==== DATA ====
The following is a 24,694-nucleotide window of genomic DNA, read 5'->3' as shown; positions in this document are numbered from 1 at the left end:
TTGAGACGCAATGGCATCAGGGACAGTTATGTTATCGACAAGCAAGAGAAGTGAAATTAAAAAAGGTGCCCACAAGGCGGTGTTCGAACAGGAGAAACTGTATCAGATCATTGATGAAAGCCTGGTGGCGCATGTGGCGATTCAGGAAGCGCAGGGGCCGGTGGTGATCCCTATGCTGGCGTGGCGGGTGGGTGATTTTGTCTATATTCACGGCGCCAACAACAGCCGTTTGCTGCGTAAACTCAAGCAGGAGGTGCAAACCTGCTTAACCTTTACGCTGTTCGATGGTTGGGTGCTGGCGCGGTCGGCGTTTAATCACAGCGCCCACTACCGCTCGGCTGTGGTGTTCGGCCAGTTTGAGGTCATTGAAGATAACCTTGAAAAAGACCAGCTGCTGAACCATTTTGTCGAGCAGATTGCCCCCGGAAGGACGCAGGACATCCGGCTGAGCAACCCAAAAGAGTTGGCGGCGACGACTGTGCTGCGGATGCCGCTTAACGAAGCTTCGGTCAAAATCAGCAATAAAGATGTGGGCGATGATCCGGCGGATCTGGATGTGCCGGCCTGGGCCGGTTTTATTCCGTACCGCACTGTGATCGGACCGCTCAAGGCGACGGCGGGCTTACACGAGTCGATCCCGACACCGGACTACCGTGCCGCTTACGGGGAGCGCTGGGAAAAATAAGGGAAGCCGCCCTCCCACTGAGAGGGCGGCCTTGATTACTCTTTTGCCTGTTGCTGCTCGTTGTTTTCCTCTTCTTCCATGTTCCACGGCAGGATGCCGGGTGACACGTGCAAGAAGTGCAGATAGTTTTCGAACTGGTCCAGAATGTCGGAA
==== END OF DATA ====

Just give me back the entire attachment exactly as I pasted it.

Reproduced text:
The following is a 24,694-nucleotide window of genomic DNA, read 5'->3' as shown; positions in this document are numbered from 1 at the left end:
TTGAGACGCAATGGCATCAGGGACAGTTATGTTATCGACAAGCAAGAGAAGTGAAATTAAAAAAGGTGCCCACAAGGCGGTGTTCGAACAGGAGAAACTGTATCAGATCATTGATGAAAGCCTGGTGGCGCATGTGGCGATTCAGGAAGCGCAGGGGCCGGTGGTGATCCCTATGCTGGCGTGGCGGGTGGGTGATTTTGTCTATATTCACGGCGCCAACAACAGCCGTTTGCTGCGTAAACTCAAGCAGGAGGTGCAAACCTGCTTAACCTTTACGCTGTTCGATGGTTGGGTGCTGGCGCGGTCGGCGTTTAATCACAGCGCCCACTACCGCTCGGCTGTGGTGTTCGGCCAGTTTGAGGTCATTGAAGATAACCTTGAAAAAGACCAGCTGCTGAACCATTTTGTCGAGCAGATTGCCCCCGGAAGGACGCAGGACATCCGGCTGAGCAACCCAAAAGAGTTGGCGGCGACGACTGTGCTGCGGATGCCGCTTAACGAAGCTTCGGTCAAAATCAGCAATAAAGATGTGGGCGATGATCCGGCGGATCTGGATGTGCCGGCCTGGGCCGGTTTTATTCCGTACCGCACTGTGATCGGACCGCTCAAGGCGACGGCGGGCTTACACGAGTCGATCCCGACACCGGACTACCGTGCCGCTTACGGGGAGCGCTGGGAAAAATAAGGGAAGCCGCCCTCCCACTGAGAGGGCGGCCTTGATTACTCTTTTGCCTGTTGCTGCTCGTTGTTTTCCTCTTCTTCCATGTTCCACGGCAGGATGCCGGGTGACACGTGCAAGAAGTGCAGATAGTTTTCGAACTGGTCCAGAATGTCGGAA